8. Travel is better (various sources, including my own reporting). I asked specifically if this means a player based overseas would get a business class flight to come over and play for the USWNT. I was told she would. Other than that, I’m not sure how much else would change. The old deal called for business class or charter for any flight of three hours or more, and even the men’s team might be in economy for something shorter than that. (The men’s team, though, has more international games, so it may come up less often.)
9. The difference in men’s and women’s per diems over the past two years will be paid retroactively (various sources, including my own reporting). This was always a silly issue. Had cooler heads prevailed in 2016, the per diems would’ve been evened up. The cost to U.S. Soccer from a PR point of view is far greater than the financial cost of chipping in a few extra bucks per day per play. But perhaps because of that PR cost, the players used the per diems as a bludgeon against USSF last year.
And that’s just one of the many ways in which the USWNT’s stance from 2016 backfired. It’s not a question of a “hard line.” The players were still taking a hard line — they needed another three months after firing Rich Nichols and easing the more combative players to the back benches to make a deal. They were taking a reasonable line in every sense — a firm stance based on reason.
Add it all together:
Will players get better pay? It certainly appears so.
Did Jill Ellis and any future U.S. coach get more flexibility to bring in new players and have legitimate competition for places on the team? Also appears so.
Will this deal benefit NWSL players? This one’s a little murkier. Non-USWNT players still have an individual salary cap, and we’ll have to see what U.S. Soccer can really do about some aspects of NWSL life. The NWSL’s deal with A&E may bring about more change than anything U.S. Soccer does. But in any case, NWSL players are organizing separately. (Expect news on that sometime in the near future.)
And, again, the NWSL was not a party to these discussions or this agreement. U.S. Soccer does a lot to support the league, but the league is not a dictatorship, even a benevolent one.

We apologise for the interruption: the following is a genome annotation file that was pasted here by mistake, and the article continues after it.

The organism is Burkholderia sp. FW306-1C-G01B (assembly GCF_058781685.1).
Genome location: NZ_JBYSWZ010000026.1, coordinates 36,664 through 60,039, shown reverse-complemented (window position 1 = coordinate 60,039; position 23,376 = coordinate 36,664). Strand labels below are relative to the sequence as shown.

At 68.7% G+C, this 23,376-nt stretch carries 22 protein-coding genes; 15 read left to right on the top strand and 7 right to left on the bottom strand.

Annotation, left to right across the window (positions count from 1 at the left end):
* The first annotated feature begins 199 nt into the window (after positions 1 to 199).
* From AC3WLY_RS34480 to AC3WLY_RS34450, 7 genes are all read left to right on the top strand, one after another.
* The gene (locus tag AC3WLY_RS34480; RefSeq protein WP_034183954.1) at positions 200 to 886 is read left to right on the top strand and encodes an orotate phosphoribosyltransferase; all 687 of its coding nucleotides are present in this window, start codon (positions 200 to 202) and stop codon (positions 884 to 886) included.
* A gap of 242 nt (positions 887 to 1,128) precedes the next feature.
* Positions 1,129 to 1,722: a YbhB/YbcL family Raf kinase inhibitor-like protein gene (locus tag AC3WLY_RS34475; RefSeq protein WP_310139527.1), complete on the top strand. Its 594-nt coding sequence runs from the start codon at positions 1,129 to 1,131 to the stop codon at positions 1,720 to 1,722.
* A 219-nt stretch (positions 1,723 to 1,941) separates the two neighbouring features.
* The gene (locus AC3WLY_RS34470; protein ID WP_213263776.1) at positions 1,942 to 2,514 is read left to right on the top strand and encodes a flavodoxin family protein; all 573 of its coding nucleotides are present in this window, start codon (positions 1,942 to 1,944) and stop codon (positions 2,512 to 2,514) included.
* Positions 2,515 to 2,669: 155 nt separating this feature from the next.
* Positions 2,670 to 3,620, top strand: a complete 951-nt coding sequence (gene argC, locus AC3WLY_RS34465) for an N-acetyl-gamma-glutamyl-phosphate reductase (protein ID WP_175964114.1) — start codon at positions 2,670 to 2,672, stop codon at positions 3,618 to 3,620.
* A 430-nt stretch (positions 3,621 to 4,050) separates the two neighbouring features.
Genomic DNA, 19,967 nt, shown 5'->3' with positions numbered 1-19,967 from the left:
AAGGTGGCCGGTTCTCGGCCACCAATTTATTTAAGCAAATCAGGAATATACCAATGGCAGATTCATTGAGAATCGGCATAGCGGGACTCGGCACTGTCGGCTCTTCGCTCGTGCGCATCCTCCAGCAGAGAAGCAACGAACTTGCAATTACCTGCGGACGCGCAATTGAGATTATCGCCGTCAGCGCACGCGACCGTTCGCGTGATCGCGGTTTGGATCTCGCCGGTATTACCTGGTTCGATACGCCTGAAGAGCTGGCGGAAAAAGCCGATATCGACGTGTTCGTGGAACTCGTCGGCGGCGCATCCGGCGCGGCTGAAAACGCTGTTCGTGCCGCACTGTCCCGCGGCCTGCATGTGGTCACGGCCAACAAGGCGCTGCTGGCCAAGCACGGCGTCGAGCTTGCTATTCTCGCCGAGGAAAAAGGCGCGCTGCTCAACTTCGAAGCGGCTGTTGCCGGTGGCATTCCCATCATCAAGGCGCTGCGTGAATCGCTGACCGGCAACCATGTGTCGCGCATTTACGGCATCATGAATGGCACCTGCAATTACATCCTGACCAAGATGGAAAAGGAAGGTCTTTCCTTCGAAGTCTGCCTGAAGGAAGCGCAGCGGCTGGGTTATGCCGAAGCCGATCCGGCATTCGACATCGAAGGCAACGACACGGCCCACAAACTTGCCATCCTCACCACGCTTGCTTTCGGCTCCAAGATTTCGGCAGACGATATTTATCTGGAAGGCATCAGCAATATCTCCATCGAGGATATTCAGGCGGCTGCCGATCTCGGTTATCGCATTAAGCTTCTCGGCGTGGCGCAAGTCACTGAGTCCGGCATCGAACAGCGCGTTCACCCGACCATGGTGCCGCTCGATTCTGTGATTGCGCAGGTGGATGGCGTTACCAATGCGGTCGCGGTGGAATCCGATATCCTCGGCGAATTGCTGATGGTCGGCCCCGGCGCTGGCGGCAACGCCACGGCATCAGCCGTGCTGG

How much money will the U.S. women get if they win the next World Cup? And here we’re in the complete unknown.
Something to consider on bonuses: FIFA is (or should be) under pressure to bump up the bonuses it pays out. The 2015 WWC champion (USA) got $2 million. That’s far less than a men’s team gets just for making it to the final 32.
So if you’re negotiating for the WNT, do you ask for your bonus as a percentage of the FIFA bonus rather than a flat fee?
I’ve been told players get nearly all of whatever bonus money FIFA pays. But wouldn’t you rather see that in writing?
In any case, there’s more to fair treatment than what’s written on a piece of paper. From my Guardian piece: “In some areas, what counts more than anything else is what actually happens over the next few years.”
At the very least, we have a fresh start. And that’s progress.
Update: The NWSL has released competition and roster rules. The former aren’t particularly interesting, though it’s always worthwhile to make note of the tiebreaking procedures, and I can’t remember seeing so much detail about who forms what committee on a lightning delay. (The TV producer is included in the conversation, though you’d have to imagine that’s just to keep the broadcasters informed.)
The roster rules are worth browsing, though they raise a few questions. The biggest questions in my mind are on the salary cap, which is $315,000 per team, “spread across a minimum of 18 Players … based on adjustments for Federation players.”
The quick math here: $315,000 divided by 18 equals $17,500. If a team carried the maximum roster of 20, then it’s $15,500. That would make it virtually impossible for any player to make significantly more than the league minimum.
So does that mean the “Federation players” (those allocated by the USA or Canada — Mexico is still listed as a Federation even though it isn’t allocating any players at the moment) are simply exempt from the cap? I’ve asked the league.